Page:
Santa Fe New Mexican: Ankle monitors: Pretrial supervision or punishment?
The Santa Fe News Mexican reports how James Coriz was charged with intimidating a witness during a trial but said he hadn’t threatened anyone and refused to take a plea deal. About five months later, a jury found him not guilty. But by then, Coriz says, he had paid more than $1,000 to Santa Fe County for being on an ankle monitor while awaiting his trial and had spent 21 days in jail after program officials said he’d violated the electronic monitoring agreement that governed the conditions of his release. Had he been found guilty and sentenced to time in jail, Coriz would have been given time-served credit for every day he spent on electronic monitoring, plus the 21 days he spent in jail. But after being exonerated, he got no consideration for the time and money he spent on the court-ordered ankle bracelet — not even an apology, never mind a refund. The issues surrounding electronic monitoring — legal, financial and constitutional — are deep and complex.
Los Angeles Times: Santa Rosa suburb was exempt from fire regulations
The Los Angeles Times reports that when fire swept down the mountain, Coffey Park, a suburb of Santa Rosa, proved defenseless in its path. In a matter of hours, the neighborhood was almost totally consumed, leaving hundreds of houses burned to the ground and residents in disbelief. Surprising as it was to residents, the destruction of Coffey Park wasn’t a mystery to fire scientists. They view it as a rare, but predictable, event that has exposed flaws in the way fire risk is measured and mitigated in California. Because it was outside the officially mapped “very severe” hazard zone, more than five miles to the east, Coffey Park was exempt from regulations designed to make buildings fire resistant in high-risk areas.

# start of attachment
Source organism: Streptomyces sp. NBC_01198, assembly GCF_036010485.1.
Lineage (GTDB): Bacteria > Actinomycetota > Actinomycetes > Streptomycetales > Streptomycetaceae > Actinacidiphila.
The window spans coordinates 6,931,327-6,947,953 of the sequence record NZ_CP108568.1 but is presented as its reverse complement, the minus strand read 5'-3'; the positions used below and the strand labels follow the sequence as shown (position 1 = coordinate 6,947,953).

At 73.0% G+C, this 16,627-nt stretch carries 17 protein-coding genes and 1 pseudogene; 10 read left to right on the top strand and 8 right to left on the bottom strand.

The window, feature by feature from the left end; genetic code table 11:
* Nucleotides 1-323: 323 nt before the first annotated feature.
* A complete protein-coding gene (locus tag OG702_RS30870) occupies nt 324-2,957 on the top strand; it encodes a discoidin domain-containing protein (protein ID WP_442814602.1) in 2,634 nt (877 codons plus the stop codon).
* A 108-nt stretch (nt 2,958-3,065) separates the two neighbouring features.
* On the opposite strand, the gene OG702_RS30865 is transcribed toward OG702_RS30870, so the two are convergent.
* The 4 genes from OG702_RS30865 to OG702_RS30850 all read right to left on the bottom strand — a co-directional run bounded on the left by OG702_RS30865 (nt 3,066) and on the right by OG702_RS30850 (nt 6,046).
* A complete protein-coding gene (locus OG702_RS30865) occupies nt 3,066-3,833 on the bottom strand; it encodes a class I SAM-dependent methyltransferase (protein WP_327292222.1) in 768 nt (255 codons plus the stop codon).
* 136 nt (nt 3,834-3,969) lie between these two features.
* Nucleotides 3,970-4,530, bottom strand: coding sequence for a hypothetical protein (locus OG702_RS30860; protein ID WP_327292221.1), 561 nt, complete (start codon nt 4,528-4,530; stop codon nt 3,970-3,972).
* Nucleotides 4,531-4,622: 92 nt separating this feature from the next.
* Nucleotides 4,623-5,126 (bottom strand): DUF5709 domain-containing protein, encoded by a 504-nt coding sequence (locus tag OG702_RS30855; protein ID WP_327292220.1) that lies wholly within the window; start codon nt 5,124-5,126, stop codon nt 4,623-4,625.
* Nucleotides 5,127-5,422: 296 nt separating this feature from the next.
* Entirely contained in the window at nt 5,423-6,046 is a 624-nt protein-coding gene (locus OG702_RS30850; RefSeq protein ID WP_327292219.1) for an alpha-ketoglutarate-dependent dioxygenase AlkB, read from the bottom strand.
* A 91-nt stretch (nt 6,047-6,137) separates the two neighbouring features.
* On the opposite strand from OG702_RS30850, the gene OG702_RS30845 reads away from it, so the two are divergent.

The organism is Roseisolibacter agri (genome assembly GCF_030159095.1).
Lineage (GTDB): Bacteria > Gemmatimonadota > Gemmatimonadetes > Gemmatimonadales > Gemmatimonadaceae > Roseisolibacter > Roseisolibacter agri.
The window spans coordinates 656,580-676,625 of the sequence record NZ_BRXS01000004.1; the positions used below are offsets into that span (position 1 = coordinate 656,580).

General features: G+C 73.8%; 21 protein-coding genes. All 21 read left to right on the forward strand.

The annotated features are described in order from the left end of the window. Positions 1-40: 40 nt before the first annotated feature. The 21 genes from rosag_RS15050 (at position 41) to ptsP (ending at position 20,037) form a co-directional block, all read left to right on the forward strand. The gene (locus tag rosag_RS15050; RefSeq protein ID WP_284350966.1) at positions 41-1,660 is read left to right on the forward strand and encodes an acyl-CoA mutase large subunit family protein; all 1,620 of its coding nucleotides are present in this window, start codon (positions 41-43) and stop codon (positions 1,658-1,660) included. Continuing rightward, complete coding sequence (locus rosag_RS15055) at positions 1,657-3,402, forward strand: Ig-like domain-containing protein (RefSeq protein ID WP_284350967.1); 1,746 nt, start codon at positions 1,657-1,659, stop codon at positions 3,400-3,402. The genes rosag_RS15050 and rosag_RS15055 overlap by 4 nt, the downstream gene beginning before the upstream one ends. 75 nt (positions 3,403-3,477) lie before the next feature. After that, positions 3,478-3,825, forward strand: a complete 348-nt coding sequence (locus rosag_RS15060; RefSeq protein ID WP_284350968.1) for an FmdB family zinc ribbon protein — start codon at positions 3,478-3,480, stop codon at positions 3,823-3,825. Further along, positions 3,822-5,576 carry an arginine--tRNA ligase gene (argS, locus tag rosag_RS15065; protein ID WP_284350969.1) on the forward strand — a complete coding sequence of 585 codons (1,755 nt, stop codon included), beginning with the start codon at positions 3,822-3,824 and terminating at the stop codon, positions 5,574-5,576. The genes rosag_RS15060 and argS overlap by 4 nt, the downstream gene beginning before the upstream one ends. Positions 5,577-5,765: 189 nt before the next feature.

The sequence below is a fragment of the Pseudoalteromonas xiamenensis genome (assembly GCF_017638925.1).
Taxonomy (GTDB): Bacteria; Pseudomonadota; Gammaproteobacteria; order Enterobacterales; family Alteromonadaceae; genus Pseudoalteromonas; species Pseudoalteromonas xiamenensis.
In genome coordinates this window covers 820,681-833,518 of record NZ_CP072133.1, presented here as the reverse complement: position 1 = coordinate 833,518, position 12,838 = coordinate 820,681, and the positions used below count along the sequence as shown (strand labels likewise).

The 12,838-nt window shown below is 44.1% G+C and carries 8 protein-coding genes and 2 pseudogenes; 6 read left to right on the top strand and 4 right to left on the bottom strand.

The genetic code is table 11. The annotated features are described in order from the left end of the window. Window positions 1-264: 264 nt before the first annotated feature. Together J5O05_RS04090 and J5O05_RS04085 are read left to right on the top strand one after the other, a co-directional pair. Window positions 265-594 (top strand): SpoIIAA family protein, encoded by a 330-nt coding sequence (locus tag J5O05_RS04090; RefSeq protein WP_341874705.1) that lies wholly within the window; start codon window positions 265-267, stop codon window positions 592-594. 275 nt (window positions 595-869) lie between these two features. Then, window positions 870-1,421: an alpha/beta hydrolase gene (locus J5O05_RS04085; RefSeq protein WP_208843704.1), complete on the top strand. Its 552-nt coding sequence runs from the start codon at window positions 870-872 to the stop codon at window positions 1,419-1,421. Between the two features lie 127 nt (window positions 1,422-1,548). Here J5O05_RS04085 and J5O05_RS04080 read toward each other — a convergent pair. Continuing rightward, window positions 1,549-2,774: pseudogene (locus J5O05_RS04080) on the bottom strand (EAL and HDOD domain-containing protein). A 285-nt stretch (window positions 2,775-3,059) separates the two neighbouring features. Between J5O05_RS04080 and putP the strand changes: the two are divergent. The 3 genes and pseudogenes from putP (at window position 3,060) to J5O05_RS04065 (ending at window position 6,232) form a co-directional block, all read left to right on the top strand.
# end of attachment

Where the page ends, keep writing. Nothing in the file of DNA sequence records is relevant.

San Diego Union-Tribune: Slow progress against sex trafficking in San Diego
The San Diego Union-Tribune report that as the director of programs for Generate Hope, an emergency shelter for victims of sex trafficking, part of Susan Munsey’s mission is telling people just how bad the problem is in San Diego. When she gets to the number of likely victims in the county — an average of 5,000 children and adults — “there is almost always an audible gasp,” she said. The number stunned even people like her, the most seasoned prosecutors and service providers, when they first heard it. The statistics that were revealed in October 2015 as part of a study to quantify the human-trafficking problem in San Diego served as a major wake-up call. A lot of victims were clearly slipping through a lot of cracks. Two years later, has anything changed? Yes and no.
Washington Post: The drug industry’s triumph over the DEA
The Washington Post reports that in April 2016, at the height of the deadliest drug epidemic in U.S. history, Congress effectively stripped the Drug Enforcement Administration of its most potent weapon against large drug companies suspected of spilling prescription narcotics onto the nation’s streets. By then, the opioid war had claimed 200,000 lives, more than three times the number of U.S. military deaths in the Vietnam War. Overdose deaths continue to rise. There is no end in sight. A handful of members of Congress, allied with the nation’s major drug distributors, prevailed upon the DEA and the Justice Department to agree to a more industry-friendly law, undermining efforts to stanch the flow of pain pills, according to an investigation by The Washington Post and “60 Minutes.” The DEA had opposed the effort for years.
Miami Herald: Fight Club: Investigating Florida’s juvenile justice system